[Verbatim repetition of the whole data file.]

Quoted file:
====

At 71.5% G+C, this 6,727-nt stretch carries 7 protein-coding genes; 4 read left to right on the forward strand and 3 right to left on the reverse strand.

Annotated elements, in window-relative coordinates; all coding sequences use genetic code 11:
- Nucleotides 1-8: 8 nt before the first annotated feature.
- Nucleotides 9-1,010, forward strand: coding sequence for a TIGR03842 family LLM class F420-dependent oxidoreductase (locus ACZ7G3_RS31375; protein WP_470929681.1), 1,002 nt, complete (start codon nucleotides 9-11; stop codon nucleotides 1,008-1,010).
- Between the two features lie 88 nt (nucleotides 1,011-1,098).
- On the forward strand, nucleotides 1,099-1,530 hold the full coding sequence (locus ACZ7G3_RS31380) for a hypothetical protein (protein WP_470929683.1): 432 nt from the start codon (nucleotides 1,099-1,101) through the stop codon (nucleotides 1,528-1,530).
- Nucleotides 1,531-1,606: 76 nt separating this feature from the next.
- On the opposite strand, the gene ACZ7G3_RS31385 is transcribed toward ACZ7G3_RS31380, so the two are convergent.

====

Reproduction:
At 71.5% G+C, this 6,727-nt stretch carries 7 protein-coding genes; 4 read left to right on the forward strand and 3 right to left on the reverse strand.

Annotated elements, in window-relative coordinates; all coding sequences use genetic code 11:
- Nucleotides 1-8: 8 nt before the first annotated feature.
- Nucleotides 9-1,010, forward strand: coding sequence for a TIGR03842 family LLM class F420-dependent oxidoreductase (locus ACZ7G3_RS31375; protein WP_470929681.1), 1,002 nt, complete (start codon nucleotides 9-11; stop codon nucleotides 1,008-1,010).
- Between the two features lie 88 nt (nucleotides 1,011-1,098).
- On the forward strand, nucleotides 1,099-1,530 hold the full coding sequence (locus ACZ7G3_RS31380) for a hypothetical protein (protein WP_470929683.1): 432 nt from the start codon (nucleotides 1,099-1,101) through the stop codon (nucleotides 1,528-1,530).
- Nucleotides 1,531-1,606: 76 nt separating this feature from the next.
- On the opposite strand, the gene ACZ7G3_RS31385 is transcribed toward ACZ7G3_RS31380, so the two are convergent.